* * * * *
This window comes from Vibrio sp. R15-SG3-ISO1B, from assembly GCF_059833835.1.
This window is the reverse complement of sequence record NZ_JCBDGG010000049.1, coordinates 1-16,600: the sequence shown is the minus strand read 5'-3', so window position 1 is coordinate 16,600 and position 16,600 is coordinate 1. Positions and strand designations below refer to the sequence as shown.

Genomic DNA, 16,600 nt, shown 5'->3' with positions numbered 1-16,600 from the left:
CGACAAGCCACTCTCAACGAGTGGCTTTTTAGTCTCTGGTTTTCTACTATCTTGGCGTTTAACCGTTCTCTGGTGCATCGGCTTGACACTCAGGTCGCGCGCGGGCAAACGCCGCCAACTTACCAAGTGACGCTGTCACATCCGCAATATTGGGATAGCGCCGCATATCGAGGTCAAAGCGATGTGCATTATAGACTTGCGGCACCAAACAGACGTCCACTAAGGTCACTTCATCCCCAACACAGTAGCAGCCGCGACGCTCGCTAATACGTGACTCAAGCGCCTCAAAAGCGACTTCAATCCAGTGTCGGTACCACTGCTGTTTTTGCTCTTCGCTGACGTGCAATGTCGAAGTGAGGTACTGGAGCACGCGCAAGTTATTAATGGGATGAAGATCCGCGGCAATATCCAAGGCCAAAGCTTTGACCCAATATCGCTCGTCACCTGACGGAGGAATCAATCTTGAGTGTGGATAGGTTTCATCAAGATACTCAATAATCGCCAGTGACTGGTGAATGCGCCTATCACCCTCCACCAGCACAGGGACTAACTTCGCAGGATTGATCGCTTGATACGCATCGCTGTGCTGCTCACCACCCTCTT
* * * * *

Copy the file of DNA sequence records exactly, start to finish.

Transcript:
This window comes from Vibrio sp. R15-SG3-ISO1B, from assembly GCF_059833835.1.
This window is the reverse complement of sequence record NZ_JCBDGG010000049.1, coordinates 1-16,600: the sequence shown is the minus strand read 5'-3', so window position 1 is coordinate 16,600 and position 16,600 is coordinate 1. Positions and strand designations below refer to the sequence as shown.

Genomic DNA, 16,600 nt, shown 5'->3' with positions numbered 1-16,600 from the left:
CGACAAGCCACTCTCAACGAGTGGCTTTTTAGTCTCTGGTTTTCTACTATCTTGGCGTTTAACCGTTCTCTGGTGCATCGGCTTGACACTCAGGTCGCGCGCGGGCAAACGCCGCCAACTTACCAAGTGACGCTGTCACATCCGCAATATTGGGATAGCGCCGCATATCGAGGTCAAAGCGATGTGCATTATAGACTTGCGGCACCAAACAGACGTCCACTAAGGTCACTTCATCCCCAACACAGTAGCAGCCGCGACGCTCGCTAATACGTGACTCAAGCGCCTCAAAAGCGACTTCAATCCAGTGTCGGTACCACTGCTGTTTTTGCTCTTCGCTGACGTGCAATGTCGAAGTGAGGTACTGGAGCACGCGCAAGTTATTAATGGGATGAAGATCCGCGGCAATATCCAAGGCCAAAGCTTTGACCCAATATCGCTCGTCACCTGACGGAGGAATCAATCTTGAGTGTGGATAGGTTTCATCAAGATACTCAATAATCGCCAGTGACTGGTGAATGCGCCTATCACCCTCCACCAGCACAGGGACTAACTTCGCAGGATTGATCGCTTGATACGCATCGCTGTGCTGCTCACCACCCTCTT